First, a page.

DUBAI / Emirates Business
As much as 94% of all companies in the UAE are SMEs. Together, they contribute 30% of the country’s GDP, and employ 72% of the country’s working population. The figures come from BLOOVO.COM’s latest research on the beneficial role SMEs play in catalysing economic diversification and employment regionwide.
SMEs operate extensively throughout the rest of the GCC too. As much as 90% of all companies in Kuwait, Oman and KSA are SMEs, while the Qatari business ecosystem is 75% composed of SMEs. They employ 60% of Saudi Arabia’s workforce, 43% of Oman’s, 57% of Bahrain’s, 23% of Kuwait’s, and 20% of Qatar’s.
Collectively, these SMEs and the people they employ are crucial to economic growth in GCC countries. BLOOVO.COM research shows that SME activity accounts for 30% of
the UAE’s GDP, 28% of Bahrain’s
and 22% of KSA’s. Kuwait’s GDP
is 20% composed of SME activity, with Oman’s GDP relying on SMEs for 17% of its total.
“We’ve always known SMEs to be powerful drivers of economy but our new research shows just how crucial they are to economic and prospects throughout the GCC. Not only do they contribute very significantly to GDP but also generate high job numbers. Yet they still don’t have the same significance, or play the same role, as their counterparts in the EU, for instance. So there’s certainly room to evolve and grow, and this should be a region-wide priority, says BLOOVO.COM CEO and co-founder Ahmad Khamis.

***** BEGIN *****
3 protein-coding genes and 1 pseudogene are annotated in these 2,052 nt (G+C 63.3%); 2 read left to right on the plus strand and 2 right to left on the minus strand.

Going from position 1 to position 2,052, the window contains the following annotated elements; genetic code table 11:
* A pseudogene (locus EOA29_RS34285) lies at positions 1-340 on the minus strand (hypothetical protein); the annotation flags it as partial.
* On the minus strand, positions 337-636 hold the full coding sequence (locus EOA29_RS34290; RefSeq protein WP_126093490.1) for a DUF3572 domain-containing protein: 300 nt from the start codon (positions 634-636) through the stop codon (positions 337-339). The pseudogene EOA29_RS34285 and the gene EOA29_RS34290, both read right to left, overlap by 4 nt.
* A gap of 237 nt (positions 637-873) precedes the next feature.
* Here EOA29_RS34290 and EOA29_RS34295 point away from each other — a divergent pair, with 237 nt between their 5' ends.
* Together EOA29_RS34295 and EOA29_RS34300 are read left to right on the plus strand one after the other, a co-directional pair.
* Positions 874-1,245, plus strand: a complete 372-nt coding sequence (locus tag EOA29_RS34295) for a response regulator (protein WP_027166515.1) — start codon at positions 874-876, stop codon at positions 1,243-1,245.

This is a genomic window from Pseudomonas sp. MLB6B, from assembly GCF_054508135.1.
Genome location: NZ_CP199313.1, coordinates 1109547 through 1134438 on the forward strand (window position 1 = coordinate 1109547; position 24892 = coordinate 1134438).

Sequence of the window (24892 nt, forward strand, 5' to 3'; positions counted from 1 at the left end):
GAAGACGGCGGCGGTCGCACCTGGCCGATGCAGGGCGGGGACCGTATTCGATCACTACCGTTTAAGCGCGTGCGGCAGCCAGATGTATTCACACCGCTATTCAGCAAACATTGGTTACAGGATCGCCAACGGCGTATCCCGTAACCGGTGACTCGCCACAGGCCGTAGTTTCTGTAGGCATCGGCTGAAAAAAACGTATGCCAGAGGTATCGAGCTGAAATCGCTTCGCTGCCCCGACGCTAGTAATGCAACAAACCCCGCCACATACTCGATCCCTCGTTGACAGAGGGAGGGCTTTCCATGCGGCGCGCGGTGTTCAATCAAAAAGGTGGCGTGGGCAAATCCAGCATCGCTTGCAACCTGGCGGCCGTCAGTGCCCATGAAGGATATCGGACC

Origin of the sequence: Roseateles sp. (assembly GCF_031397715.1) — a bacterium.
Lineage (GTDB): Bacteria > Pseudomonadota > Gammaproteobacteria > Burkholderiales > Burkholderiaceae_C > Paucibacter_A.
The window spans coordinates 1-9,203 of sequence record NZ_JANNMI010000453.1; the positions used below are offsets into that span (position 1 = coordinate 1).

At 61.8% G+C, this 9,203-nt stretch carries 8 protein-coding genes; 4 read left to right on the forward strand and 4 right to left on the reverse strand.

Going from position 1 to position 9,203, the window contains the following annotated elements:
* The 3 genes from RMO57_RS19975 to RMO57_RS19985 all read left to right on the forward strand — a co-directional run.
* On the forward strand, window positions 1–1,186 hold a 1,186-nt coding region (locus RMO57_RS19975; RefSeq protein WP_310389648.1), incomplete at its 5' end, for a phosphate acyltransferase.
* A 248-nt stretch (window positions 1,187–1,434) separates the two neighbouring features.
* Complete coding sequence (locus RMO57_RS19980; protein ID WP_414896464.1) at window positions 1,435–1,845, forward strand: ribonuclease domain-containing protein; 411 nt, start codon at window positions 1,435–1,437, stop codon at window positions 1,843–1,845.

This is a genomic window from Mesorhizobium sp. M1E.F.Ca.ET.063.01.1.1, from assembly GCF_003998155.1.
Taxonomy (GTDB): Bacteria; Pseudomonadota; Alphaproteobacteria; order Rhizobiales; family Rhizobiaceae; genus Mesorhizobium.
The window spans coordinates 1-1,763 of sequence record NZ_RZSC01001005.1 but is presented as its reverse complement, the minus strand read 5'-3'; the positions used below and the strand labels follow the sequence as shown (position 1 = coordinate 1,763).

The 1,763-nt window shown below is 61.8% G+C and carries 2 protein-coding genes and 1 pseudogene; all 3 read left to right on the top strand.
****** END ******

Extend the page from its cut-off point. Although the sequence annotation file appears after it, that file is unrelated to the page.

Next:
All told, these SMEs currently employ around 17 million people in the GCC. BLOOVO.COM research predicts this number rising to 22 million by 2020 in a positive scenario. Even a more neutral scenario shows that 20 million people across the region will be employed by SMEs by 2020 — still a job growth rate of 2.5%.
SMEs’ capability to generate jobs is crucial not just for economic progress but also social stability. With GCC population growth rates ranging between 0.5% (UAE) and 8.1% (Oman), and around 40% of the population being under the age of 25, thousands of young GCC nationals are expected to be looking for gainful employment every year.
“Historically, we’ve seen governments absorb young nationals into rewarding jobs. But the public sector is reaching saturation. And in this new era of cost-cutting and streamlining, SMEs are going to have to take centre-stage in generating viable employment opportunities that attract young national talent throughout the GCC. And to do so, they’re going to have to overcome key challenges, where they’ll need the support of governments, regulators and the financial sector to reach an adequate stage of maturity,” says Iyad Abu Hweij, BLOOVO.COM’s other co-founder.
GCC countries are aware of creating effective support systems for SMEs
to thrive. For instance, the UAE
established Federal Law No 2 of
2014 to categorise SMEs, establish a dedicated council and determine incentives to be offered to small
business owners. Bahrain set up its Tamkeen body to support SMEs in 2006. In 2013, Kuwait established a USD 7 billion National Fund for
Small and Medium Enterprise Development from government coffers. More recently, Saudi Arabia has formed its Public Authority for
Small and Medium Enterprises (PASME) in 2015.
While SMEs are largely associated with service provision, BLOOVO. COM’s research shows them also playing a very important role in boosting GCC manufacturing capabilities. 2014 data from the Gulf Organisation for Industrial Consulting (GOIC) shows 13,480 small and medium sized factories in operation – of which 10,809 were small and 2,671 were medium-sized. Collectively that year, they accounted for a staggering 82.7% of the total number of factories in the GCC, and also employed 44.1% of the total industrial sector workforce despite the small the investment size.